165.9.30 Jaeger-Lecoultre Odysseus in Tantalum Rose Gold
Tantalum is not often seen in watchmaking. It’s difficult to work with, extremely so, but highly corrosion and scratch resistant with a gunmetal-blue tone that is just gorgeous. FP Journe launched the Chronomètre Bleu in 2009 and made elaborate fanfare about how innovative it was to be executed in tantalum. However, like many things, JLC had already done it. And JLC used tantalum way back in the 80s, when practically no one had. The tantalum Odysseus was a 500 example run mecha-quartz with a meteorite dial and rose gold accents, now completely forgotten to the evolution of time. This was Switzerland’s best effort after a decade of quartz evolution, something of a pinnacle from a very specific era of watchmaking that is no longer.
When I say forgotten, a deep Google will turn up just one auction result and few images. That’s when you know you’re on to something great. Let me walk you through what we know; the case is 35mm, with unique set rose gold sides, pushers and crown. The dial is meteorite stone with applied rose gold accents, silver subdials, red quarters, and even a pulsations scale. Inside vibrates a chronometer-certified calibre 630 mecha-quartz with 233 components, all engineered to give the accuracy of quartz with the feel of a crisp mechanical chronograph push. This was the height of JLC’s quartz efforts, an apex calibre of which they were so proud they gave it a display casback and hand finished it. This ref. 165.9.30 in tantalum/meteorite was the Odysseus line halo product, a caseback-numbered limited series which only lasted 3 years of production due to slow sales.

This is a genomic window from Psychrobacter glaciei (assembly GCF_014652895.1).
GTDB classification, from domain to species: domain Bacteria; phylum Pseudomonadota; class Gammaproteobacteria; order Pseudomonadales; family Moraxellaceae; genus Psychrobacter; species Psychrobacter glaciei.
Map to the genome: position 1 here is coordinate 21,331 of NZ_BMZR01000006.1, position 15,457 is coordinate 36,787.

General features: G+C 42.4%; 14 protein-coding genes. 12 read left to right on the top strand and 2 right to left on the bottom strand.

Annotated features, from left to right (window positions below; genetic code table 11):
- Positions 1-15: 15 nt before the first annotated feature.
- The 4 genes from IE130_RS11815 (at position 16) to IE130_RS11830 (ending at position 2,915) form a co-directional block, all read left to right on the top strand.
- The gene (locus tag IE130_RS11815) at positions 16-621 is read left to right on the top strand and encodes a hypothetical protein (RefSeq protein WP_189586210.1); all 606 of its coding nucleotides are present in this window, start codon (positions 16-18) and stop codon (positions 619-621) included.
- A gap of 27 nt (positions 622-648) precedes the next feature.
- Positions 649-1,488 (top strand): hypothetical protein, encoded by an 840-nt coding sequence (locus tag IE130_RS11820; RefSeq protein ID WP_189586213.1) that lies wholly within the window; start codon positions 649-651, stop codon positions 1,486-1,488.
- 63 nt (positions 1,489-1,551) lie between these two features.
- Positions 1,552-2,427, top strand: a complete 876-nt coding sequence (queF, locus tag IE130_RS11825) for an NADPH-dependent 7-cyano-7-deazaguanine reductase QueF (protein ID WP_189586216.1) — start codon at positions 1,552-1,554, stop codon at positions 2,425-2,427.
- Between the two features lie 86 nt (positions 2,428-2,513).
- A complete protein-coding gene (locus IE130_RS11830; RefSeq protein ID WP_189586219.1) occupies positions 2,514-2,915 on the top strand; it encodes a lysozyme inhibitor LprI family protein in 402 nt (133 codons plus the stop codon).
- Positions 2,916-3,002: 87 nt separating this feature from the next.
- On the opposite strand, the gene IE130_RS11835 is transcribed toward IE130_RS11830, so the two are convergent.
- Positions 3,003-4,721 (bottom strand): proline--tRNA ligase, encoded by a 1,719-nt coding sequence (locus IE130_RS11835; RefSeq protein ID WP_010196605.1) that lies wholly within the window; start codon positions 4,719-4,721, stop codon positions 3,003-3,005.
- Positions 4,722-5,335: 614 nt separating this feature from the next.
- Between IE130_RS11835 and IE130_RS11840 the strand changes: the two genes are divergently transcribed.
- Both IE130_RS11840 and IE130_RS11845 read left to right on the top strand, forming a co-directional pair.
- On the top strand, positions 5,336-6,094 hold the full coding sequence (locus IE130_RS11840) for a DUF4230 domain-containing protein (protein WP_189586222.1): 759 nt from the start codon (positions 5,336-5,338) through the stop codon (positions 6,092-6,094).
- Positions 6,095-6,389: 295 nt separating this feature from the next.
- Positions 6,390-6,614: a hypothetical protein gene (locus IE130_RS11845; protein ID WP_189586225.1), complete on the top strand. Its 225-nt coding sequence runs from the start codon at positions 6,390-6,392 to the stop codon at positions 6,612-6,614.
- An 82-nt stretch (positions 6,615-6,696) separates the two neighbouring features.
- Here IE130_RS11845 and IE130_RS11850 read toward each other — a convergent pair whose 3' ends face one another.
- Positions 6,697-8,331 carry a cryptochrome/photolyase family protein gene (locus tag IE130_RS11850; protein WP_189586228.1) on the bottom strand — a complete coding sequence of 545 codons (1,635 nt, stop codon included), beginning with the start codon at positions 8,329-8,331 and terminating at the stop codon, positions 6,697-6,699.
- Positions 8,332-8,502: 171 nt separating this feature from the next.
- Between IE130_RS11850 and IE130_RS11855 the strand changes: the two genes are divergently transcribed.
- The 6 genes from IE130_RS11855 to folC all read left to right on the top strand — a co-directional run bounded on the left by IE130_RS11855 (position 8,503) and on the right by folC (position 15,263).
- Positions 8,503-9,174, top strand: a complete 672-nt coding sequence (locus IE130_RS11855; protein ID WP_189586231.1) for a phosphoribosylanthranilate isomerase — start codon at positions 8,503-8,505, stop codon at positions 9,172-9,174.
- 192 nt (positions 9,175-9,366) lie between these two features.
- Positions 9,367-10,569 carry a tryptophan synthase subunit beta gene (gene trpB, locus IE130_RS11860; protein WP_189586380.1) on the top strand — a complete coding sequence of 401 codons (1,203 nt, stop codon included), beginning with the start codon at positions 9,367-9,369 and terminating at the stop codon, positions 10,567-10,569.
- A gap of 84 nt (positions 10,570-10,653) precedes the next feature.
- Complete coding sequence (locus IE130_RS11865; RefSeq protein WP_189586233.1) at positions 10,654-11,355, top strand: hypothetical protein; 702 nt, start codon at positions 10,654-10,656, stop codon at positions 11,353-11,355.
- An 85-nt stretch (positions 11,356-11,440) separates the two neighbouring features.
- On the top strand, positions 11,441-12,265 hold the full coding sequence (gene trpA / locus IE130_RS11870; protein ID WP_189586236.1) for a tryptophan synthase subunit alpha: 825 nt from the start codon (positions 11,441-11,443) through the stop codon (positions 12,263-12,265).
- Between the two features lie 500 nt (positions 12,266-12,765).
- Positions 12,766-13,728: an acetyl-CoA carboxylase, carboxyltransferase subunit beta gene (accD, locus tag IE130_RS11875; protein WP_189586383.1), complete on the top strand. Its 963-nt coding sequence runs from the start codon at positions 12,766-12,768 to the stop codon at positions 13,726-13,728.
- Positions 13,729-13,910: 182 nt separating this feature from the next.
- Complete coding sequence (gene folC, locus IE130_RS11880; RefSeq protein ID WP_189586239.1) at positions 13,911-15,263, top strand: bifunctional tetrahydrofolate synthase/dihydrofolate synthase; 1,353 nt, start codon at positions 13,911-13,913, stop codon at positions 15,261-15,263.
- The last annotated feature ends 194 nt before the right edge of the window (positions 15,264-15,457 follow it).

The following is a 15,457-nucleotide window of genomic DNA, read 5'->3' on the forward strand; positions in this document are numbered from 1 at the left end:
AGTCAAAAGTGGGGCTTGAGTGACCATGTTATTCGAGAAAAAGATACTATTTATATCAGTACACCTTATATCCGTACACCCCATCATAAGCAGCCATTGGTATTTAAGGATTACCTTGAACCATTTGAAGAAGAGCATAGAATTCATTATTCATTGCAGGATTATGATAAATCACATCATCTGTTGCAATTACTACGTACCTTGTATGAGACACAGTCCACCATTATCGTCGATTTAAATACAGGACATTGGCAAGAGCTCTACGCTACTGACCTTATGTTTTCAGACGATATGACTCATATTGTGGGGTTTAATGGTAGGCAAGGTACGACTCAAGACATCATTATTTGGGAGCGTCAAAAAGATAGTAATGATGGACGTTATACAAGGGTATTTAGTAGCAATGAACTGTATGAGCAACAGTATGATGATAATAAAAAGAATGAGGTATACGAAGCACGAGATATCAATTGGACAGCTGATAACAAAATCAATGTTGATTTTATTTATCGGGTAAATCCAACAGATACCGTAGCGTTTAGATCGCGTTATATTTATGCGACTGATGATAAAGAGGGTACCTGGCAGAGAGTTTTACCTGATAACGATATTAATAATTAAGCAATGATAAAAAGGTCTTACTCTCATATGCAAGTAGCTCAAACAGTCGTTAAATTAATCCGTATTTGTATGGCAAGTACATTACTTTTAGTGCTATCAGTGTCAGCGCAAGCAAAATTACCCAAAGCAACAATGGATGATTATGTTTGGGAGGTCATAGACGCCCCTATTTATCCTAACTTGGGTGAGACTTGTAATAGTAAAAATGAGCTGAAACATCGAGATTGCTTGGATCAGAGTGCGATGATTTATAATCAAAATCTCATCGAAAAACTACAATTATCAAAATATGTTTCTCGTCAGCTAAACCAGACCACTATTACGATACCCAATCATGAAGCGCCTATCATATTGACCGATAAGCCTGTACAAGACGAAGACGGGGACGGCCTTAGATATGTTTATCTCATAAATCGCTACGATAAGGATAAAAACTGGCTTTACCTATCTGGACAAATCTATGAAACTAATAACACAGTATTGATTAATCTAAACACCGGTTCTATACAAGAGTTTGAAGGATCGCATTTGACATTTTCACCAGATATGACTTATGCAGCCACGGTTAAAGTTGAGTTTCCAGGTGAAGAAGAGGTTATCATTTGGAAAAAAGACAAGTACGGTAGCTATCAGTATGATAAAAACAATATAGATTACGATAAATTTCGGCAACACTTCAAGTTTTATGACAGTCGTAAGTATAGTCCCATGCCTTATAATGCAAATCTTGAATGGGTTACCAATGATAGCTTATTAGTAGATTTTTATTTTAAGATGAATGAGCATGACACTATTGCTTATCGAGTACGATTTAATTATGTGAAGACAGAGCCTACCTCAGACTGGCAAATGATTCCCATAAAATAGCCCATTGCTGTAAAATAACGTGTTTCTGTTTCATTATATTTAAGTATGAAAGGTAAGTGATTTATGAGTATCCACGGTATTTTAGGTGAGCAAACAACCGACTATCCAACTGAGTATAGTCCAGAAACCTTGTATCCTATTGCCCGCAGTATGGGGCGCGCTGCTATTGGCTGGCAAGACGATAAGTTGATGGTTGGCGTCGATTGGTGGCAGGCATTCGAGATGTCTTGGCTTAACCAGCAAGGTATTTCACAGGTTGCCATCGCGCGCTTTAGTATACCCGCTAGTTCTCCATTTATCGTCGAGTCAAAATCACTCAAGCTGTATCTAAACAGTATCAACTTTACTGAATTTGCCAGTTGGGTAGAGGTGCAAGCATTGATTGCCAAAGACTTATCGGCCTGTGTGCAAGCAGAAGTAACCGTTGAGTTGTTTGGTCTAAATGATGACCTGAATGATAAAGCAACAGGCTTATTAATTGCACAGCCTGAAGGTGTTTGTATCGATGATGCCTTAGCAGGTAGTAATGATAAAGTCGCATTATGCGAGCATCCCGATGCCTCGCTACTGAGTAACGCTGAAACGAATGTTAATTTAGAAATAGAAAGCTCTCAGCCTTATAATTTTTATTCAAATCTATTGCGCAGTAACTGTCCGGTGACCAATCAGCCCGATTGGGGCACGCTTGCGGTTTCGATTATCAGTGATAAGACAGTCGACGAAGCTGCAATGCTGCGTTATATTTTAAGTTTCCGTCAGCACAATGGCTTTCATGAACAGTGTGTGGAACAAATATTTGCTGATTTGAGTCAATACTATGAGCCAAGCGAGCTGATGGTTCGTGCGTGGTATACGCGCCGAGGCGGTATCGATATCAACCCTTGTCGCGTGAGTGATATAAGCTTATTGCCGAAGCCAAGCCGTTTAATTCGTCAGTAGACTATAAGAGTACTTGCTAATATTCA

The Odysseus, and this reference in particular, supports one of my deepest held watch-based hypothesis: that incredibly interesting, relatively unknown watches still exist in the darker lit corners of our attention. Step outside the Wilsdorf and Patek echo-bubble that is Instagram, follow any rabbit hole to its depths, and something like this will be there to meet you. I can’t promise they’ll all be this great through, the tantalum Odysseus really is in a class of one in so many ways. I love a Grand Seiko 9F as much as the next guy, but this is next level.
This example has all the checkboxes. Its case is full, no one polishes tantalum really as you destroy any finish. And the metal is so hard that it almost never scratches, hence the minimal surface wear on this example everywhere but the rose gold sides. Its dial is stunning, no damage visible. All tritium is present and matched in a cream tone. It comes without box/papers from a Swedish retailer.
Find this Odysseus here on Chrono24 for 6000 USD.